Is it better to strive to be the person you want to be, or to like the person you are now? For most of my life I’ve had a vision of the person I could become, the musician I could become, the writer I could become. I have faced an enormous dissatisfaction with myself as I compared the difference between what I currently was and what I believed I could be.
On the positive side, my dissatisfaction has spurred me to push myself to grow in directions I might not have dared ordinarily. It’s led me to take risks, to do the things I’m most afraid of, because that was the path towards becoming that amazing future person. If I can play the piano in front of people, if I can post a novel online, it’s because I was dissatisfied with who I was.
There’s a downside to that kind of relentless scrutiny. If you can’t turn it off, it’s exhausting. Who wants a voice in your head that’s constantly telling you you’re not good enough?
The alternative is to like who you are. On the upside, you get to like who you are! On the downside, where does the impetus for self-challenge come?
One of my favorite puzzles is why some of these fabulous pop and rock stars create such great material when they’re starting out, and then produce mediocre stuff for the next twenty years. If they can create an awesome, life changing song once, why can’t they do it again, especially with added wisdom and experience? While there are lots of reasons, I’ve come up with a new one.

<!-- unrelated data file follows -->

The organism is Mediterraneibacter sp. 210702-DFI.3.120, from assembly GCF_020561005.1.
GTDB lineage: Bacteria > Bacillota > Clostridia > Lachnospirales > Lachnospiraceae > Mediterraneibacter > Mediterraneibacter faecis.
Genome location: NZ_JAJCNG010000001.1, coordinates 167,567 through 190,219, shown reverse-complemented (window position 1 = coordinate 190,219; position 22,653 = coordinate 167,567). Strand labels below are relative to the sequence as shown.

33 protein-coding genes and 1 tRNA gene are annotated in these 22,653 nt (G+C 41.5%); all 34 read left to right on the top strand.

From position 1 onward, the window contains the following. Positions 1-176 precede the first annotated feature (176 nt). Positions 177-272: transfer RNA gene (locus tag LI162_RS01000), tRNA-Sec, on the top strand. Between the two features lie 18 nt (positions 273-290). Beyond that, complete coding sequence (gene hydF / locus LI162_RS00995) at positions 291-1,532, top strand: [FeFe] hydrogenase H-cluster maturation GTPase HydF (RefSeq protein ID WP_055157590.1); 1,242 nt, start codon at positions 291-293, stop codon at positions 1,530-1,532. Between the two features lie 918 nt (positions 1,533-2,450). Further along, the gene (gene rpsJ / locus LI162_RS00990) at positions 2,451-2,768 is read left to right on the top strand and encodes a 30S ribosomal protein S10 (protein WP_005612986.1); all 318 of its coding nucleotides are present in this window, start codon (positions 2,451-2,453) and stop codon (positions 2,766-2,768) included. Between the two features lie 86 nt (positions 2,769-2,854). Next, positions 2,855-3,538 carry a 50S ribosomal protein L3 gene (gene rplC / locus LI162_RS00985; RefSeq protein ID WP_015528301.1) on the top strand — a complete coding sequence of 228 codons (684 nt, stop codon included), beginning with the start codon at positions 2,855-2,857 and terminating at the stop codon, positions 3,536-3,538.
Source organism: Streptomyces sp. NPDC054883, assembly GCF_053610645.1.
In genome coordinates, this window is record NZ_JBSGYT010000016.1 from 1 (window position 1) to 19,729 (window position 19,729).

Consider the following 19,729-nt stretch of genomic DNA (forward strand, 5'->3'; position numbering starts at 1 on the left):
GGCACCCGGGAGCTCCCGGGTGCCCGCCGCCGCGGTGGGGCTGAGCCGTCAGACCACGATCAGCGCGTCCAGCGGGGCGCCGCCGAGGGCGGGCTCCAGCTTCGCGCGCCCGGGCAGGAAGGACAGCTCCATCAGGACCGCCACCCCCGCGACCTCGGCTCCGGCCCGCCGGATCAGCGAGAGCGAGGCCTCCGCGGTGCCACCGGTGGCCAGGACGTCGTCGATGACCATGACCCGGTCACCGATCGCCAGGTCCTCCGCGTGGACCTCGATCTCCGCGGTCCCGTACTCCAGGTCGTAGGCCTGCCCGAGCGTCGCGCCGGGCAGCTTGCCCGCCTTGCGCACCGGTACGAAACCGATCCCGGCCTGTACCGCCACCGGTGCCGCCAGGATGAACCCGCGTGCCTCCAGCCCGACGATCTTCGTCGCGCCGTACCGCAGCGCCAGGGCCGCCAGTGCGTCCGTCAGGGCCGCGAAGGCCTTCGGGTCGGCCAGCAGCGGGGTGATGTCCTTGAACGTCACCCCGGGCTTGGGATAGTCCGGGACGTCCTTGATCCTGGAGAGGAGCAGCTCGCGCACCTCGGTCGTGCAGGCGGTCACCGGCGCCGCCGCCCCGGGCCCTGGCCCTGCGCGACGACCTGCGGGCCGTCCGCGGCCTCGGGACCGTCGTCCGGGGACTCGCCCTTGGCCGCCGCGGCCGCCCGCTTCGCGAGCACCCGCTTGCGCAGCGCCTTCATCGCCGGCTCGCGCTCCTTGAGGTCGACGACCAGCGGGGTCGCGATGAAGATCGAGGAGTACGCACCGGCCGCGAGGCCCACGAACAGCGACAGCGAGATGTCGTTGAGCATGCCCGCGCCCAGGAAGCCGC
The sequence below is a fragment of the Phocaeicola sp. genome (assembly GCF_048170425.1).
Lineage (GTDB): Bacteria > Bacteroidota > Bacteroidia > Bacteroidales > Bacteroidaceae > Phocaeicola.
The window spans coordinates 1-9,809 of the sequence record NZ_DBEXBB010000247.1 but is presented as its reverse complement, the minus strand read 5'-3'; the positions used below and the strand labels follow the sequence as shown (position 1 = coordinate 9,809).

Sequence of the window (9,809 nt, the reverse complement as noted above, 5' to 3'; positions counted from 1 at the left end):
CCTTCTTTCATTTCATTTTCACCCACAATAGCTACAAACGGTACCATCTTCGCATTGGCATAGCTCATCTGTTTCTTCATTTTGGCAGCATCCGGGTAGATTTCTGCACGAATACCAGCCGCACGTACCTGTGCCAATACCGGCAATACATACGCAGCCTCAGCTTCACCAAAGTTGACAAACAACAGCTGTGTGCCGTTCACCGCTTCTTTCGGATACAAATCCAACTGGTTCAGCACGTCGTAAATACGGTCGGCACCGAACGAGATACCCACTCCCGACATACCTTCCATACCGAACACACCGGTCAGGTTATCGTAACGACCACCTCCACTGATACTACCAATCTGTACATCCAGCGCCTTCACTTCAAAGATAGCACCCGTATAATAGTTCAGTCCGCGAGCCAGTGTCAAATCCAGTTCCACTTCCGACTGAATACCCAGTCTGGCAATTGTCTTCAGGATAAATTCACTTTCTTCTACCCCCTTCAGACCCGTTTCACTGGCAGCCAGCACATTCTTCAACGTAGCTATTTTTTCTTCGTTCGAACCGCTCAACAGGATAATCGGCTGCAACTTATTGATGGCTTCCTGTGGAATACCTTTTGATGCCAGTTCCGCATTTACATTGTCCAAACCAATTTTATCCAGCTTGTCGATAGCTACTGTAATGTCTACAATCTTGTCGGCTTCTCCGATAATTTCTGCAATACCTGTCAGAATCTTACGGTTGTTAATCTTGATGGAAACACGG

When these musicians are just starting out, they have a vision of what they want to be, and they go for it, hard. Once they achieve it, they have a problem. Now their job is to stay the way they were!
That’s much worse of a prospect. Striving to become something creates momentum, drive, risk. Striving to stay something is a drag on the soul because it goes against the laws of the universe – change is inevitable.
How can a 40-year old star recreate not only the product they were at 20, but the forward momentum as well? They can’t. So they have to either live a charade or find a new person they want to be.
Or…they could like who they are. That’s the problem with wanting to like the future me: even if I actually make it, at some point it will become the past me, and I can’t stay that person without doing serious psychic damage to myself. So I’d best be spending my life learning to like who I am now, because I’m always going to be that person.
So what about momentum and risk and growth? Well, I think there’s a difference between not liking who you are versus not liking what you can do. While I thought I was trying to become another person, maybe I was just trying to be a person who could do more.
That’s a healthy way to live. Like who I am now, always, and be dissatisfied with what I can currently do. Since I’m going to be critical, that’s how I’d prefer to be, and I think I like me like that.